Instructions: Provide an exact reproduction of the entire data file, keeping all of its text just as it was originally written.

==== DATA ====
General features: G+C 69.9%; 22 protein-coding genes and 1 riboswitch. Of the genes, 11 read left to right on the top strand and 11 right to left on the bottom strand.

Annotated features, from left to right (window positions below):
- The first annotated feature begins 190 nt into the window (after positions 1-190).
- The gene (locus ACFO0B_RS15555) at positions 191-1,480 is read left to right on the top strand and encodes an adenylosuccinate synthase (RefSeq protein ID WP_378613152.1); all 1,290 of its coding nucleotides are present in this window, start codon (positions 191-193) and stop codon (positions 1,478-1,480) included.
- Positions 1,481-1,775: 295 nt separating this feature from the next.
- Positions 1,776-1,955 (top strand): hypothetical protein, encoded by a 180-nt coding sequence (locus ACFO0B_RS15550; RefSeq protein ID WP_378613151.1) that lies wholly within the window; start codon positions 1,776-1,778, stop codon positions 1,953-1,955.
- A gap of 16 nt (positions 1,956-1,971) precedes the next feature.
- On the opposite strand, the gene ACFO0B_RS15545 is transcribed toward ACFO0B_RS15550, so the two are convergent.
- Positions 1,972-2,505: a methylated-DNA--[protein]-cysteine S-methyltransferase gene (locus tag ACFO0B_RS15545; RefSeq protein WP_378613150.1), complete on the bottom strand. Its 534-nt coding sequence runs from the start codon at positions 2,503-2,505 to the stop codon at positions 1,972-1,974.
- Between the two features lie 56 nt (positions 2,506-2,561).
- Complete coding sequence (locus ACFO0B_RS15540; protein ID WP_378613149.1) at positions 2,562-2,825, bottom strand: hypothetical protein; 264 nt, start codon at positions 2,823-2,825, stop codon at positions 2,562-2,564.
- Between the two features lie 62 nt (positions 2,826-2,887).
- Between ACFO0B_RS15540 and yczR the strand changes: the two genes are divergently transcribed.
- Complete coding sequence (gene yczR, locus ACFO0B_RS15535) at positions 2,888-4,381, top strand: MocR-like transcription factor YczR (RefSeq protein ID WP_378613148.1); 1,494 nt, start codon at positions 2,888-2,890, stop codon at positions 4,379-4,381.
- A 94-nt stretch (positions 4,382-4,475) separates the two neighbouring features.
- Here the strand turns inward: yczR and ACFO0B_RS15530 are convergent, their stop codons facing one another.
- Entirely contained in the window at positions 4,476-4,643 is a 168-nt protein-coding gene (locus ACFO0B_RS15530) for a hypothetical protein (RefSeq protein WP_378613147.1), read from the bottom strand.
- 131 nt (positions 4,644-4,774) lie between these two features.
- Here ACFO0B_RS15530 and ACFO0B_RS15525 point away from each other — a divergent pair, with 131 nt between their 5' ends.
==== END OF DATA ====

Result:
General features: G+C 69.9%; 22 protein-coding genes and 1 riboswitch. Of the genes, 11 read left to right on the top strand and 11 right to left on the bottom strand.

Annotated features, from left to right (window positions below):
- The first annotated feature begins 190 nt into the window (after positions 1-190).
- The gene (locus ACFO0B_RS15555) at positions 191-1,480 is read left to right on the top strand and encodes an adenylosuccinate synthase (RefSeq protein ID WP_378613152.1); all 1,290 of its coding nucleotides are present in this window, start codon (positions 191-193) and stop codon (positions 1,478-1,480) included.
- Positions 1,481-1,775: 295 nt separating this feature from the next.
- Positions 1,776-1,955 (top strand): hypothetical protein, encoded by a 180-nt coding sequence (locus ACFO0B_RS15550; RefSeq protein ID WP_378613151.1) that lies wholly within the window; start codon positions 1,776-1,778, stop codon positions 1,953-1,955.
- A gap of 16 nt (positions 1,956-1,971) precedes the next feature.
- On the opposite strand, the gene ACFO0B_RS15545 is transcribed toward ACFO0B_RS15550, so the two are convergent.
- Positions 1,972-2,505: a methylated-DNA--[protein]-cysteine S-methyltransferase gene (locus tag ACFO0B_RS15545; RefSeq protein WP_378613150.1), complete on the bottom strand. Its 534-nt coding sequence runs from the start codon at positions 2,503-2,505 to the stop codon at positions 1,972-1,974.
- Between the two features lie 56 nt (positions 2,506-2,561).
- Complete coding sequence (locus ACFO0B_RS15540; protein ID WP_378613149.1) at positions 2,562-2,825, bottom strand: hypothetical protein; 264 nt, start codon at positions 2,823-2,825, stop codon at positions 2,562-2,564.
- Between the two features lie 62 nt (positions 2,826-2,887).
- Between ACFO0B_RS15540 and yczR the strand changes: the two genes are divergently transcribed.
- Complete coding sequence (gene yczR, locus ACFO0B_RS15535) at positions 2,888-4,381, top strand: MocR-like transcription factor YczR (RefSeq protein ID WP_378613148.1); 1,494 nt, start codon at positions 2,888-2,890, stop codon at positions 4,379-4,381.
- A 94-nt stretch (positions 4,382-4,475) separates the two neighbouring features.
- Here the strand turns inward: yczR and ACFO0B_RS15530 are convergent, their stop codons facing one another.
- Entirely contained in the window at positions 4,476-4,643 is a 168-nt protein-coding gene (locus ACFO0B_RS15530) for a hypothetical protein (RefSeq protein WP_378613147.1), read from the bottom strand.
- 131 nt (positions 4,644-4,774) lie between these two features.
- Here ACFO0B_RS15530 and ACFO0B_RS15525 point away from each other — a divergent pair, with 131 nt between their 5' ends.